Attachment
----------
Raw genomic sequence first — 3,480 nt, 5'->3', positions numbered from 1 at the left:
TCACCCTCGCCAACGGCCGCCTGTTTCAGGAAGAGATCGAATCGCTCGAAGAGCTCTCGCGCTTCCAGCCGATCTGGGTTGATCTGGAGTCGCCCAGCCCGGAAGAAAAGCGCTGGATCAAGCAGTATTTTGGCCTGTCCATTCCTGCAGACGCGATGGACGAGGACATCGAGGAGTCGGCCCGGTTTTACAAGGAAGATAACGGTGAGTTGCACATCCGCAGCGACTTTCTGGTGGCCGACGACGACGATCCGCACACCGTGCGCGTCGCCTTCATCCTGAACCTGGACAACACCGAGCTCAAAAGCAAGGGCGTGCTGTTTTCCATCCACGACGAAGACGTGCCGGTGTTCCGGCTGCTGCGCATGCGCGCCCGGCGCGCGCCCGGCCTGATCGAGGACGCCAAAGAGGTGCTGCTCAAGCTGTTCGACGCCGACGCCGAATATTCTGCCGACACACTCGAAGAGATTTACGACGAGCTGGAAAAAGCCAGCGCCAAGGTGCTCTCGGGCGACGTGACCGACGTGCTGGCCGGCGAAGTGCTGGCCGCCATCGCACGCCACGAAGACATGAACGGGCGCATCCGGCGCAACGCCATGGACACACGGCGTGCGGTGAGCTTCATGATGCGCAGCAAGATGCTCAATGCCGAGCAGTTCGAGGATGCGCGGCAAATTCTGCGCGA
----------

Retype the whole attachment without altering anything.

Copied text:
Raw genomic sequence first — 3,480 nt, 5'->3', positions numbered from 1 at the left:
TCACCCTCGCCAACGGCCGCCTGTTTCAGGAAGAGATCGAATCGCTCGAAGAGCTCTCGCGCTTCCAGCCGATCTGGGTTGATCTGGAGTCGCCCAGCCCGGAAGAAAAGCGCTGGATCAAGCAGTATTTTGGCCTGTCCATTCCTGCAGACGCGATGGACGAGGACATCGAGGAGTCGGCCCGGTTTTACAAGGAAGATAACGGTGAGTTGCACATCCGCAGCGACTTTCTGGTGGCCGACGACGACGATCCGCACACCGTGCGCGTCGCCTTCATCCTGAACCTGGACAACACCGAGCTCAAAAGCAAGGGCGTGCTGTTTTCCATCCACGACGAAGACGTGCCGGTGTTCCGGCTGCTGCGCATGCGCGCCCGGCGCGCGCCCGGCCTGATCGAGGACGCCAAAGAGGTGCTGCTCAAGCTGTTCGACGCCGACGCCGAATATTCTGCCGACACACTCGAAGAGATTTACGACGAGCTGGAAAAAGCCAGCGCCAAGGTGCTCTCGGGCGACGTGACCGACGTGCTGGCCGGCGAAGTGCTGGCCGCCATCGCACGCCACGAAGACATGAACGGGCGCATCCGGCGCAACGCCATGGACACACGGCGTGCGGTGAGCTTCATGATGCGCAGCAAGATGCTCAATGCCGAGCAGTTCGAGGATGCGCGGCAAATTCTGCGCGA